Bill appears to preclude Provinces and communities from choosing to give priority to refugee claimants, or women fleeing domestic abuse, or the chronically ill, or others.
Finally, CFAA questions the appropriateness of defining ‘affordable housing’ as “housing that is available at a cost that does not compromise an individual’s ability to meet other basic needs,
including food, clothing and access to education.” The definition ought to consider the ability of a “household”, rather than an “individual”, to meet their basic needs.
CFAA recommends that more accurate and appropriate measures of housing affordability be developed. In particular, promoting
a) a revision of the 30% standard for affordability to recognize that one and two person households can generally afford to pay somewhat more than 30% of income for housing1; and
b) measures which look at housing affordability across the whole population, not merely rental households, since reduced relative rents lead to increased household formation, and increased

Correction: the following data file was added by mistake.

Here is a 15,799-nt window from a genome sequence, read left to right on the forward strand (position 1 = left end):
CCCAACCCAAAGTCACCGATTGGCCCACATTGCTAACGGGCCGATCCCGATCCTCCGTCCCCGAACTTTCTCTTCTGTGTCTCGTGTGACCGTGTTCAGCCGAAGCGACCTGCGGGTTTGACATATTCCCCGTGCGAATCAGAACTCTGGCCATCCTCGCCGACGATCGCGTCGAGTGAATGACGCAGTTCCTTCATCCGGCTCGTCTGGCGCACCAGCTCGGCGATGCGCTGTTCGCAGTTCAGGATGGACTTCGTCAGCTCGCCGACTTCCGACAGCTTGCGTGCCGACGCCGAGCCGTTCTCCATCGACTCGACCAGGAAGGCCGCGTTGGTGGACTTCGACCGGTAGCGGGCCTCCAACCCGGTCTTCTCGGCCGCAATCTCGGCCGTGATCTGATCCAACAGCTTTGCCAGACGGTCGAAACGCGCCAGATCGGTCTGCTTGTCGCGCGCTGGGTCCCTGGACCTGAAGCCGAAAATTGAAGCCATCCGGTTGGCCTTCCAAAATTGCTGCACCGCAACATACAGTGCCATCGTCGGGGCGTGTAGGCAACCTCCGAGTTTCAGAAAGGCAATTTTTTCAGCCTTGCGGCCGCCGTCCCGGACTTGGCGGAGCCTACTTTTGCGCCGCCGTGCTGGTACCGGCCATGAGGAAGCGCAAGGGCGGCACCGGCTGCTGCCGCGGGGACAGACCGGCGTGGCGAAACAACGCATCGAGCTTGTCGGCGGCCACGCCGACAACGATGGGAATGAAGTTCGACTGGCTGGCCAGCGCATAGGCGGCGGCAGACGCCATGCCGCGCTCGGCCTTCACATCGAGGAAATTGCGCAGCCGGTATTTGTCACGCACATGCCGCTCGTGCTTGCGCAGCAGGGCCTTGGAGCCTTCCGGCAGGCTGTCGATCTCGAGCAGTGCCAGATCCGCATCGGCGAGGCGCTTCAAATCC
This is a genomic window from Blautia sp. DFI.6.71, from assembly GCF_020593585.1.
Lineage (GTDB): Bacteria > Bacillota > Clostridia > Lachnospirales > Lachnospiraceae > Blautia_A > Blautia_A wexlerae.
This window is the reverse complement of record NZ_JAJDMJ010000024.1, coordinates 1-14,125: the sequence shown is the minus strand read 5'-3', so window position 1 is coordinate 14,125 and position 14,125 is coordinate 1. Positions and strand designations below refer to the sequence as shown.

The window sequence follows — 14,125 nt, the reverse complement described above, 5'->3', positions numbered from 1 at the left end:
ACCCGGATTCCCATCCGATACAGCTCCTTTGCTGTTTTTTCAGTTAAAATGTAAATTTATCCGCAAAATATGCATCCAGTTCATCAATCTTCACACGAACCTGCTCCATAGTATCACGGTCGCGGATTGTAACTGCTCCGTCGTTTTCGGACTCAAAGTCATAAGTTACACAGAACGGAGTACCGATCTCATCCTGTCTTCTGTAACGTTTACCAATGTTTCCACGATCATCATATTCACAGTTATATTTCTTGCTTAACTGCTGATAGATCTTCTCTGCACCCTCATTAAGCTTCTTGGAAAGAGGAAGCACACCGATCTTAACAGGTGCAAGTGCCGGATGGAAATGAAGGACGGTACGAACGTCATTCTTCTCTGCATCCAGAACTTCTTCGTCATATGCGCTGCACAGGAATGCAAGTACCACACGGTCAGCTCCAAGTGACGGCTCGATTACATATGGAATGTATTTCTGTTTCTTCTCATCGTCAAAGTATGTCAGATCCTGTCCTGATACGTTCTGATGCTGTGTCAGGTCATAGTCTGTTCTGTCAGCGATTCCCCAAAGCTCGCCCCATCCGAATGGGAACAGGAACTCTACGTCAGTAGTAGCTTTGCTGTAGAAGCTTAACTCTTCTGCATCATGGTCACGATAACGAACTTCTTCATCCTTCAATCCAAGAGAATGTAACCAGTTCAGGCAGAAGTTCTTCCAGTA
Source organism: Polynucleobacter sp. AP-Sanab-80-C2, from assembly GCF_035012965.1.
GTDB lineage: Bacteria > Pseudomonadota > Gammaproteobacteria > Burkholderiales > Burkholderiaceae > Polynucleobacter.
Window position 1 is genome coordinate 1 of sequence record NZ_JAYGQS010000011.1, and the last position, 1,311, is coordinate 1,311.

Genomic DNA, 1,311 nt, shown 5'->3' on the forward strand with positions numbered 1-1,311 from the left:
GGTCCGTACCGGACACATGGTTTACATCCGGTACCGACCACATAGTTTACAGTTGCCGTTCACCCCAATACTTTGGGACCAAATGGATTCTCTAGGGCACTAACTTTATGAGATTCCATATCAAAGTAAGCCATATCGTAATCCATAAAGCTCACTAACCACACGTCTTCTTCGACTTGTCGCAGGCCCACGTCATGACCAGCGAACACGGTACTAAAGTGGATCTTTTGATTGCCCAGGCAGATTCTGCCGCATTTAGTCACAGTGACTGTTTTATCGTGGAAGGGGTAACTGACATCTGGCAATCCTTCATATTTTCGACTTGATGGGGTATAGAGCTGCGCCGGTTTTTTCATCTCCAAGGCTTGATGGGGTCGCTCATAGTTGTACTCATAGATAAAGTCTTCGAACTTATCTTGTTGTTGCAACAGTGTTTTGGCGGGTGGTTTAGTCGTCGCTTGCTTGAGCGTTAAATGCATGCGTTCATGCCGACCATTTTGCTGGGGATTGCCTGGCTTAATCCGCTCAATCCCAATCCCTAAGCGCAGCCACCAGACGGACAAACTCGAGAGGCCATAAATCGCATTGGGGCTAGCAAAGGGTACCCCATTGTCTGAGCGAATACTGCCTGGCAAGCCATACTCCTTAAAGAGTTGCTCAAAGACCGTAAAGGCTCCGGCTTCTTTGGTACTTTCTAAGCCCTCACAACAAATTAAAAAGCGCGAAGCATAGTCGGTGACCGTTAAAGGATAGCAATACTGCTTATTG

incomes lead people to buy homes, or to rent apartmentsby themselves instead of sharing, and those affordability improvements are not reflected in a measure which looks only at the average rent-to income
ratio of rental households.
Recommendations for a viable housing strategy
CFAA recognizes that governments’ view of “housing” is broader than shelter. It includes services and supports to enable Canadians to live in their communities. A viable housing strategy must recognize
the respective roles of housing providers and social service agencies in meeting the needs of lowincome or disadvantaged Canadians. When people choose to become landlords they do not agree
also to become an arm of the social service agencies. The obligations to address peoples’ needs are properly on government or on voluntary charities; they do not rest on private landlords either because
we are providing housing or for any other reason.
For many years in Canada, public policies at all levels of government have promoted homeownership. Those policies include explicit incentives for homeownership and several benefits under the income
tax system which accrue to many homeowners. However, most low-income Canadians are not homeowners, and the larger part of the income tax benefits of homeownership do not accrue to low income